I don't mind what style bloggers use. I always love coming to your blog and seeing the different formats you use because it's something I struggle with. I do ocassionally have a handful of slightly different reviews, but it's quicker for me to stick to my format and I generally don't edit either, so it's easier to write. Great post, though, Lauren - I love this!(:
Your reviews are always so informative, K! I know that I'm going to get a really clear picture of what to expect in a book, when I read your thoughts. I also like that you list the books strengths and weaknesses, it always gives me a full picture.Delete
I can't believe you don't edit though! You must be fast. I'm such a slow agonizing writer, and I do a ton of editing and fiddling. It takes me a long time to break down my thoughts and get them out there coherently, but I admire how well and quickly you can pick through a book and glean the important details.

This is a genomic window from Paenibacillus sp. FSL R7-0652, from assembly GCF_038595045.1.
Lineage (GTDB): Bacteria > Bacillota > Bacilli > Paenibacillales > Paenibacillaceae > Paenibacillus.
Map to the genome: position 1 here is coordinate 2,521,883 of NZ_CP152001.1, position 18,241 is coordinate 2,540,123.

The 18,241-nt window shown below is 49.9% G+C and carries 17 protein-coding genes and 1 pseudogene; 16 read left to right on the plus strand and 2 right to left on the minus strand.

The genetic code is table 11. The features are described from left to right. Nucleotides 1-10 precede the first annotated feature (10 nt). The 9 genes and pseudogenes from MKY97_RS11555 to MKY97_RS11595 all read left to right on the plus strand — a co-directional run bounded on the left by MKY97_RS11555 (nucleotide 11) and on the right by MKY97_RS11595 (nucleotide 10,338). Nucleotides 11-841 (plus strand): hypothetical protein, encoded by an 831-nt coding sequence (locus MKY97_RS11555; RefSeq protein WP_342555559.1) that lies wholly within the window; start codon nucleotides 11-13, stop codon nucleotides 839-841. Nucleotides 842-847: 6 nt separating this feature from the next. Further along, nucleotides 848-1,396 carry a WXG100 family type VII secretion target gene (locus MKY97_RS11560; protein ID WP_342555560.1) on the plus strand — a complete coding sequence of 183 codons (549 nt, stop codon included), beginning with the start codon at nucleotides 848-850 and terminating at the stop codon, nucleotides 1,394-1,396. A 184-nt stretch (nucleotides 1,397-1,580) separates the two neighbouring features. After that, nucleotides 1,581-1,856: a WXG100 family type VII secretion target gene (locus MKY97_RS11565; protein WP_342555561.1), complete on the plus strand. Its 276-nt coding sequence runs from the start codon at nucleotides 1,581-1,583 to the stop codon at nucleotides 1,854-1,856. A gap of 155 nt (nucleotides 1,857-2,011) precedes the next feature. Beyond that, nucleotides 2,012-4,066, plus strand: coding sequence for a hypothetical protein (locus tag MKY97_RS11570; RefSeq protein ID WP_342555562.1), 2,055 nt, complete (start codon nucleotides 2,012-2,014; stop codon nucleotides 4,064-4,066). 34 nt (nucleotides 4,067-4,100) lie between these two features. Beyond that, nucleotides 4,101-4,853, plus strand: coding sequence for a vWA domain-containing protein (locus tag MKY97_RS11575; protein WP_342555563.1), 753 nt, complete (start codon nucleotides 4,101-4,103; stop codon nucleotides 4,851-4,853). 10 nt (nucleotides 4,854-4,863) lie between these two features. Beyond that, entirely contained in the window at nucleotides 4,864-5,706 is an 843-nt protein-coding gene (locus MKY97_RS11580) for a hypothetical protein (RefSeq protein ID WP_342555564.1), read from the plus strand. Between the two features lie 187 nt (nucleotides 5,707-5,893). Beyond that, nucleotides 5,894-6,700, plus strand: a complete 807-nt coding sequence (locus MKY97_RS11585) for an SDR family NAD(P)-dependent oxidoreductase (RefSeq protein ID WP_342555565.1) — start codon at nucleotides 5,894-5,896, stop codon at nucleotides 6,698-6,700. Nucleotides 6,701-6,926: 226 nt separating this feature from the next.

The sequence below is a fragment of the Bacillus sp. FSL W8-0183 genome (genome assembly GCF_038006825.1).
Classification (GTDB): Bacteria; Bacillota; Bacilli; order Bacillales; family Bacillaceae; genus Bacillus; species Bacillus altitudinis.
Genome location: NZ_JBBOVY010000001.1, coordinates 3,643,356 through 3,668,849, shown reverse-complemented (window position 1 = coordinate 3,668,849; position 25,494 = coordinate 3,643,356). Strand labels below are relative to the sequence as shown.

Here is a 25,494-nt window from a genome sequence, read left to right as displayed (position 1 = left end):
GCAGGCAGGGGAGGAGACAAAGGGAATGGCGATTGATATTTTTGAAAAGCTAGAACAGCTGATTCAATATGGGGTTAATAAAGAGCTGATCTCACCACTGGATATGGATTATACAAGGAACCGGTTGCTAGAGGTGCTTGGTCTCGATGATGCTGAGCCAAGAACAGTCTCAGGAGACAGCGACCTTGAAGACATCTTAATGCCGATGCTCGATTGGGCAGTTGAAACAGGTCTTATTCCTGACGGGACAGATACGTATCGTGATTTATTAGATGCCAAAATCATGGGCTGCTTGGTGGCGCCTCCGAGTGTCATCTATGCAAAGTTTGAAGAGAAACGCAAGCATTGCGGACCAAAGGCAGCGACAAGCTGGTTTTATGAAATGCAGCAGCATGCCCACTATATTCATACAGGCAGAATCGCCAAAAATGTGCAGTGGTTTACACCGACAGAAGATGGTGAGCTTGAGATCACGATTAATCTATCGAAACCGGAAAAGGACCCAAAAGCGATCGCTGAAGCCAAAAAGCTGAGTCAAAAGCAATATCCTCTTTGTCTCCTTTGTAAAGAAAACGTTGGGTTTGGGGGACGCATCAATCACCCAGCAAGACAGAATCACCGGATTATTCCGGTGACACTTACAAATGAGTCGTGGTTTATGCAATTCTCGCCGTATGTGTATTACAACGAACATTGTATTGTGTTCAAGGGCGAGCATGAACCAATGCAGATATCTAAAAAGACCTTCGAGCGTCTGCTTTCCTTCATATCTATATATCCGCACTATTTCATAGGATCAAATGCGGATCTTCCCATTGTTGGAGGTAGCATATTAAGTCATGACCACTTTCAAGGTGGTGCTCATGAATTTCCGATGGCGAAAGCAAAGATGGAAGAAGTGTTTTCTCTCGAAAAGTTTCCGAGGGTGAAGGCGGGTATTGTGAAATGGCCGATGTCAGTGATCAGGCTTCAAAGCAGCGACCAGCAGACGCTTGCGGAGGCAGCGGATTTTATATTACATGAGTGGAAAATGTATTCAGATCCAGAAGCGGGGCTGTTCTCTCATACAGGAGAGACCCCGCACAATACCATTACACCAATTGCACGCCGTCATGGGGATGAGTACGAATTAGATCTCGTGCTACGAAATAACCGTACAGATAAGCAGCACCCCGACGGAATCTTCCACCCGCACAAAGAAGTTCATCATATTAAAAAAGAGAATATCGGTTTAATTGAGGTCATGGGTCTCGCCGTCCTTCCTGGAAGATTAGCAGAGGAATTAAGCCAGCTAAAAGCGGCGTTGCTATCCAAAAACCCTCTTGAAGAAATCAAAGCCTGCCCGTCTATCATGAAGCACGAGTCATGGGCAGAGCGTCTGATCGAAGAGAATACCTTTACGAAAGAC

And thanks for your always support and for being my most faithful commenter! You make my blogging life brighter.Delete
I tend to structure my reviews the same: What I Liked, What I Didn't Like, In conclusion, all with bulleted lists.ReplyDelete
However, I've found that if I really like a book or am really disappointed by a book, I tend to eschew that format.
Either way, lists of some sort tend to feature heavily because lists are awesome and I love them.
I love lists too! In general, but especially in reviews. It makes it much easier to read through someone's thoughts without the flowery words. However, I rarely employ them for a review.Delete